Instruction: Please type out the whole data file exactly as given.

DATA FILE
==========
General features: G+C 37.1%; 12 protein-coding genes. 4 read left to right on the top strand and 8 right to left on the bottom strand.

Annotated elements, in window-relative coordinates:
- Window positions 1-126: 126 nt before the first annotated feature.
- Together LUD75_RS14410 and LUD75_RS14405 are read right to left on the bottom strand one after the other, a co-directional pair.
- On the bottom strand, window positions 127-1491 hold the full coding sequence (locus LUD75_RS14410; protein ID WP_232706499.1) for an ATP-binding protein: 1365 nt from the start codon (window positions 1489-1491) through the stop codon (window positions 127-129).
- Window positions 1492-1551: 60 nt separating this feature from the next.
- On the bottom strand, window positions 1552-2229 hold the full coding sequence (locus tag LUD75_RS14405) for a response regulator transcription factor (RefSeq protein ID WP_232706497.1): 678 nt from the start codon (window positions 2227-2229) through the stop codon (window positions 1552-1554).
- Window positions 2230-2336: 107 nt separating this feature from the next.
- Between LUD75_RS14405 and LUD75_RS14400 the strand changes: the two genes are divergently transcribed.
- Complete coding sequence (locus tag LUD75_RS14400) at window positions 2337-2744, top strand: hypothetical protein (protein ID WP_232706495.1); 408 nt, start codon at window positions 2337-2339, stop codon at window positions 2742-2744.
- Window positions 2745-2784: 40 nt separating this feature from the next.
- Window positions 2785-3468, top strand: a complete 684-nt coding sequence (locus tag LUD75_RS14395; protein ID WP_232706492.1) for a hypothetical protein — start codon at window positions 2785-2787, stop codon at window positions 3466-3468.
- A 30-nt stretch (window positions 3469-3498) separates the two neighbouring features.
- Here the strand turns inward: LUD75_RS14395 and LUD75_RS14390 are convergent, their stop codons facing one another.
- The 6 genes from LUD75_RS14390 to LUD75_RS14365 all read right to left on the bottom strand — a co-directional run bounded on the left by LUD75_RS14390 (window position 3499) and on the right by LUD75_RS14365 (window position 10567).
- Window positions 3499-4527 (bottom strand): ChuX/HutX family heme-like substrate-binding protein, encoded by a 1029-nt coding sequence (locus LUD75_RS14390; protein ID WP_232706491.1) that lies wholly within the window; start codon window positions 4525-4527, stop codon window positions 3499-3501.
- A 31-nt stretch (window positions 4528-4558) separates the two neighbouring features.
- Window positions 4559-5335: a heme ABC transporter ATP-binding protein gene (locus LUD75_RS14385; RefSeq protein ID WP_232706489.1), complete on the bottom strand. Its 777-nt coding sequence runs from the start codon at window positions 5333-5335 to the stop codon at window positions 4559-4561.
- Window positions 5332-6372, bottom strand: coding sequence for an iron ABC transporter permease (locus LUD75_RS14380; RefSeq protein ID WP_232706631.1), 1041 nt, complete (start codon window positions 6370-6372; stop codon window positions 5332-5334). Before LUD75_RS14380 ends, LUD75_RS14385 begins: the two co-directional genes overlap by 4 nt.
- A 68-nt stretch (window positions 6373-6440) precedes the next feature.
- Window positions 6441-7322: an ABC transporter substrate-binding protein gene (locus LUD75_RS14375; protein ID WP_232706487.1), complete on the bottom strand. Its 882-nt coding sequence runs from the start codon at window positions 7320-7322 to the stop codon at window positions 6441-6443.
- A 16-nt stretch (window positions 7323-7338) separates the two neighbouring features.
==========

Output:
General features: G+C 37.1%; 12 protein-coding genes. 4 read left to right on the top strand and 8 right to left on the bottom strand.

Annotated elements, in window-relative coordinates:
- Window positions 1-126: 126 nt before the first annotated feature.
- Together LUD75_RS14410 and LUD75_RS14405 are read right to left on the bottom strand one after the other, a co-directional pair.
- On the bottom strand, window positions 127-1491 hold the full coding sequence (locus LUD75_RS14410; protein ID WP_232706499.1) for an ATP-binding protein: 1365 nt from the start codon (window positions 1489-1491) through the stop codon (window positions 127-129).
- Window positions 1492-1551: 60 nt separating this feature from the next.
- On the bottom strand, window positions 1552-2229 hold the full coding sequence (locus tag LUD75_RS14405) for a response regulator transcription factor (RefSeq protein ID WP_232706497.1): 678 nt from the start codon (window positions 2227-2229) through the stop codon (window positions 1552-1554).
- Window positions 2230-2336: 107 nt separating this feature from the next.
- Between LUD75_RS14405 and LUD75_RS14400 the strand changes: the two genes are divergently transcribed.
- Complete coding sequence (locus tag LUD75_RS14400) at window positions 2337-2744, top strand: hypothetical protein (protein ID WP_232706495.1); 408 nt, start codon at window positions 2337-2339, stop codon at window positions 2742-2744.
- Window positions 2745-2784: 40 nt separating this feature from the next.
- Window positions 2785-3468, top strand: a complete 684-nt coding sequence (locus tag LUD75_RS14395; protein ID WP_232706492.1) for a hypothetical protein — start codon at window positions 2785-2787, stop codon at window positions 3466-3468.
- A 30-nt stretch (window positions 3469-3498) separates the two neighbouring features.
- Here the strand turns inward: LUD75_RS14395 and LUD75_RS14390 are convergent, their stop codons facing one another.
- The 6 genes from LUD75_RS14390 to LUD75_RS14365 all read right to left on the bottom strand — a co-directional run bounded on the left by LUD75_RS14390 (window position 3499) and on the right by LUD75_RS14365 (window position 10567).
- Window positions 3499-4527 (bottom strand): ChuX/HutX family heme-like substrate-binding protein, encoded by a 1029-nt coding sequence (locus LUD75_RS14390; protein ID WP_232706491.1) that lies wholly within the window; start codon window positions 4525-4527, stop codon window positions 3499-3501.
- A 31-nt stretch (window positions 4528-4558) separates the two neighbouring features.
- Window positions 4559-5335: a heme ABC transporter ATP-binding protein gene (locus LUD75_RS14385; RefSeq protein ID WP_232706489.1), complete on the bottom strand. Its 777-nt coding sequence runs from the start codon at window positions 5333-5335 to the stop codon at window positions 4559-4561.
- Window positions 5332-6372, bottom strand: coding sequence for an iron ABC transporter permease (locus LUD75_RS14380; RefSeq protein ID WP_232706631.1), 1041 nt, complete (start codon window positions 6370-6372; stop codon window positions 5332-5334). Before LUD75_RS14380 ends, LUD75_RS14385 begins: the two co-directional genes overlap by 4 nt.
- A 68-nt stretch (window positions 6373-6440) precedes the next feature.
- Window positions 6441-7322: an ABC transporter substrate-binding protein gene (locus LUD75_RS14375; protein ID WP_232706487.1), complete on the bottom strand. Its 882-nt coding sequence runs from the start codon at window positions 7320-7322 to the stop codon at window positions 6441-6443.
- A 16-nt stretch (window positions 7323-7338) separates the two neighbouring features.